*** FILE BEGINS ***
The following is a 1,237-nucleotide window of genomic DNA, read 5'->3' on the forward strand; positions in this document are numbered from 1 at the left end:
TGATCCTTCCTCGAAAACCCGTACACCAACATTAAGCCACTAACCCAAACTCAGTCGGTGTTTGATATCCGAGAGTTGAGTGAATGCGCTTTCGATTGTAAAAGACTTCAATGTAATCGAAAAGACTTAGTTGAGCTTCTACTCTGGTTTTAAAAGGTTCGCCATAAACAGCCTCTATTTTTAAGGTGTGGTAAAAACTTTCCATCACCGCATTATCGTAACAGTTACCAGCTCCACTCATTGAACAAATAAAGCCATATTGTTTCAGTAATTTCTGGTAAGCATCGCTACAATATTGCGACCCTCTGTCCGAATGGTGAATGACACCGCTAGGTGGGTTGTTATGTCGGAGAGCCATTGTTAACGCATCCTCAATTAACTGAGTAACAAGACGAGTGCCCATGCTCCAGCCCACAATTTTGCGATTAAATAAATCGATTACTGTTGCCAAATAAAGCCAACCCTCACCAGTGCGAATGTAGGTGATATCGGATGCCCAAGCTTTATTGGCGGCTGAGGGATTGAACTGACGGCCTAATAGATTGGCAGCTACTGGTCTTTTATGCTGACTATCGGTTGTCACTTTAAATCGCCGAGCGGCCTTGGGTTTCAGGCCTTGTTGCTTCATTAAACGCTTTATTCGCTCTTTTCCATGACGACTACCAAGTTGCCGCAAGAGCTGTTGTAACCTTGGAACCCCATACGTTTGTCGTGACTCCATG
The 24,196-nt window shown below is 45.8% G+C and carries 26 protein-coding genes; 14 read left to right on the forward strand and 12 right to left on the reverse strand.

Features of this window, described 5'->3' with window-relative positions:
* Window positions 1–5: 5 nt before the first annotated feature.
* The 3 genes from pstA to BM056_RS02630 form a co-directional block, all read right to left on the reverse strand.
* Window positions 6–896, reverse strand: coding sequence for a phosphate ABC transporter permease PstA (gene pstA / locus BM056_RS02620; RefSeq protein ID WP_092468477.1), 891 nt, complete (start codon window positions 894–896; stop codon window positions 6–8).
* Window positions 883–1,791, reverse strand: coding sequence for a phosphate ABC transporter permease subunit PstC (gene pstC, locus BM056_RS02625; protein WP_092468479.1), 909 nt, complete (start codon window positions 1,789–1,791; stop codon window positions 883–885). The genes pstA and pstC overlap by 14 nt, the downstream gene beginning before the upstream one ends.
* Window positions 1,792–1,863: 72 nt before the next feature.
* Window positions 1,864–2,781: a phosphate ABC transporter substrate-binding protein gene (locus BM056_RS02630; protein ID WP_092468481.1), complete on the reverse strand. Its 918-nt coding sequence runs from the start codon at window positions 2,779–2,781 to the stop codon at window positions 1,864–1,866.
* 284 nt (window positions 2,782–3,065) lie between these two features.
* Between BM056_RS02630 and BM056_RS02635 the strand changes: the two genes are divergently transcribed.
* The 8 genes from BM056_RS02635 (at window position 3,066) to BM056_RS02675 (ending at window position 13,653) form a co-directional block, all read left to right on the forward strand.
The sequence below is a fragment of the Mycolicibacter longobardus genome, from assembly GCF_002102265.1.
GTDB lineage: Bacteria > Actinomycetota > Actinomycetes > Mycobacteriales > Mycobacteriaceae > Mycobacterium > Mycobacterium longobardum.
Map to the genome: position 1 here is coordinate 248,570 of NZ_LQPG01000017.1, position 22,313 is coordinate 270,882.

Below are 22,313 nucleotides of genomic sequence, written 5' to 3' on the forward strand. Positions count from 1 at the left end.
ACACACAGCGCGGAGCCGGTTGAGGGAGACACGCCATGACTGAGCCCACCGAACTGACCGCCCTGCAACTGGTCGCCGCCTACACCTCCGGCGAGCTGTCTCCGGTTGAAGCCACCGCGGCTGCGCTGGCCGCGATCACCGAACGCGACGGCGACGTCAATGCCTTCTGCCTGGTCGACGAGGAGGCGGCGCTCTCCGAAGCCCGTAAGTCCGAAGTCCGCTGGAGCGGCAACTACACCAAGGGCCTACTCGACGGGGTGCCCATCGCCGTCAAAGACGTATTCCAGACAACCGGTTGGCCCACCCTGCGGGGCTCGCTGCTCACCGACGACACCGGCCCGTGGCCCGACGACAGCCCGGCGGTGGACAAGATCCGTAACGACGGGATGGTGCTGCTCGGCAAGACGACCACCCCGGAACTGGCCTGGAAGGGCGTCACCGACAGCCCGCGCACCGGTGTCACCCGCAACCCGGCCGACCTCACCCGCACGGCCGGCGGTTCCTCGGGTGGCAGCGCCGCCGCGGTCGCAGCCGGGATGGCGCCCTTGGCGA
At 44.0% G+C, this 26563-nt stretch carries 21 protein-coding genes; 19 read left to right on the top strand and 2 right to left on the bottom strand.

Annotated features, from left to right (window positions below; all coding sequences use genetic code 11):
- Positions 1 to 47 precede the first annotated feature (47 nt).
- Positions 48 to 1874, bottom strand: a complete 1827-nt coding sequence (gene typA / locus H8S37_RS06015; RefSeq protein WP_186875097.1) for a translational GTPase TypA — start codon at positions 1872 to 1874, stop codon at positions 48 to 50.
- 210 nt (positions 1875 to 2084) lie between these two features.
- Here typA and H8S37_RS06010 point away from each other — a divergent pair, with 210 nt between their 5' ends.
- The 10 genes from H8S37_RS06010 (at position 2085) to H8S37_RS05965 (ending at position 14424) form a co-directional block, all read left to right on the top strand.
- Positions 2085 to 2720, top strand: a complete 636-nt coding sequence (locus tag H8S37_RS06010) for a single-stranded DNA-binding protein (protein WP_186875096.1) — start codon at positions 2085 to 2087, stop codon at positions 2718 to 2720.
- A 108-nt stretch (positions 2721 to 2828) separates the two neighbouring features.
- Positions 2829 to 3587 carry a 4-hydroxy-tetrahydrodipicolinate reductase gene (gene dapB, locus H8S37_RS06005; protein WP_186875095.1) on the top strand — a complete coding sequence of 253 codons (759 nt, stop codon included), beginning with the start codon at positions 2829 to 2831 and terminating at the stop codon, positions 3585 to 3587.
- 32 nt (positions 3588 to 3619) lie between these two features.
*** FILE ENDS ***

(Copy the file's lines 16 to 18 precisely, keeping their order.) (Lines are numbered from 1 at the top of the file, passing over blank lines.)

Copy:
Map to the genome: position 1 here is coordinate 248,570 of NZ_LQPG01000017.1, position 22,313 is coordinate 270,882.

Below are 22,313 nucleotides of genomic sequence, written 5' to 3' on the forward strand. Positions count from 1 at the left end.
ACACACAGCGCGGAGCCGGTTGAGGGAGACACGCCATGACTGAGCCCACCGAACTGACCGCCCTGCAACTGGTCGCCGCCTACACCTCCGGCGAGCTGTCTCCGGTTGAAGCCACCGCGGCTGCGCTGGCCGCGATCACCGAACGCGACGGCGACGTCAATGCCTTCTGCCTGGTCGACGAGGAGGCGGCGCTCTCCGAAGCCCGTAAGTCCGAAGTCCGCTGGAGCGGCAACTACACCAAGGGCCTACTCGACGGGGTGCCCATCGCCGTCAAAGACGTATTCCAGACAACCGGTTGGCCCACCCTGCGGGGCTCGCTGCTCACCGACGACACCGGCCCGTGGCCCGACGACAGCCCGGCGGTGGACAAGATCCGTAACGACGGGATGGTGCTGCTCGGCAAGACGACCACCCCGGAACTGGCCTGGAAGGGCGTCACCGACAGCCCGCGCACCGGTGTCACCCGCAACCCGGCCGACCTCACCCGCACGGCCGGCGGTTCCTCGGGTGGCAGCGCCGCCGCGGTCGCAGCCGGGATGGCGCCCTTGGCGA